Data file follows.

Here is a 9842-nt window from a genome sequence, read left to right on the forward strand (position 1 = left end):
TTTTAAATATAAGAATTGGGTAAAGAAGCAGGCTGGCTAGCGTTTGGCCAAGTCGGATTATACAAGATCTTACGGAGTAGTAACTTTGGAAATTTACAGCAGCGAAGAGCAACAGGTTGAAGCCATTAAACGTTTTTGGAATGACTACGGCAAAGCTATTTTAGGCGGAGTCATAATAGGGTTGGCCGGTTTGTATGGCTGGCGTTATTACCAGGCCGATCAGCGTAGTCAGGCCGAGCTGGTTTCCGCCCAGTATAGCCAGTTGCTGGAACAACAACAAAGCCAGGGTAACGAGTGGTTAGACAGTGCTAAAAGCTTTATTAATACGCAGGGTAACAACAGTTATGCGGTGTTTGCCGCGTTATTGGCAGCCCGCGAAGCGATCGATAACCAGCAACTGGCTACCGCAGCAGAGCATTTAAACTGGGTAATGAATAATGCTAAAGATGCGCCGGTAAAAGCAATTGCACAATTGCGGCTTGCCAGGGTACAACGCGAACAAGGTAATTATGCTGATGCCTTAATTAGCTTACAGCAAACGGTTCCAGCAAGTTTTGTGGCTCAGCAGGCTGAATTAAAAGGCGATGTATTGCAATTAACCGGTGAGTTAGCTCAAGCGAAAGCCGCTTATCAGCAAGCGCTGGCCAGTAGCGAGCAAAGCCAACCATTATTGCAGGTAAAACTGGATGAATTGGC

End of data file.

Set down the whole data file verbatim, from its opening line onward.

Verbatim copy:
Here is a 9842-nt window from a genome sequence, read left to right on the forward strand (position 1 = left end):
TTTTAAATATAAGAATTGGGTAAAGAAGCAGGCTGGCTAGCGTTTGGCCAAGTCGGATTATACAAGATCTTACGGAGTAGTAACTTTGGAAATTTACAGCAGCGAAGAGCAACAGGTTGAAGCCATTAAACGTTTTTGGAATGACTACGGCAAAGCTATTTTAGGCGGAGTCATAATAGGGTTGGCCGGTTTGTATGGCTGGCGTTATTACCAGGCCGATCAGCGTAGTCAGGCCGAGCTGGTTTCCGCCCAGTATAGCCAGTTGCTGGAACAACAACAAAGCCAGGGTAACGAGTGGTTAGACAGTGCTAAAAGCTTTATTAATACGCAGGGTAACAACAGTTATGCGGTGTTTGCCGCGTTATTGGCAGCCCGCGAAGCGATCGATAACCAGCAACTGGCTACCGCAGCAGAGCATTTAAACTGGGTAATGAATAATGCTAAAGATGCGCCGGTAAAAGCAATTGCACAATTGCGGCTTGCCAGGGTACAACGCGAACAAGGTAATTATGCTGATGCCTTAATTAGCTTACAGCAAACGGTTCCAGCAAGTTTTGTGGCTCAGCAGGCTGAATTAAAAGGCGATGTATTGCAATTAACCGGTGAGTTAGCTCAAGCGAAAGCCGCTTATCAGCAAGCGCTGGCCAGTAGCGAGCAAAGCCAACCATTATTGCAGGTAAAACTGGATGAATTGGC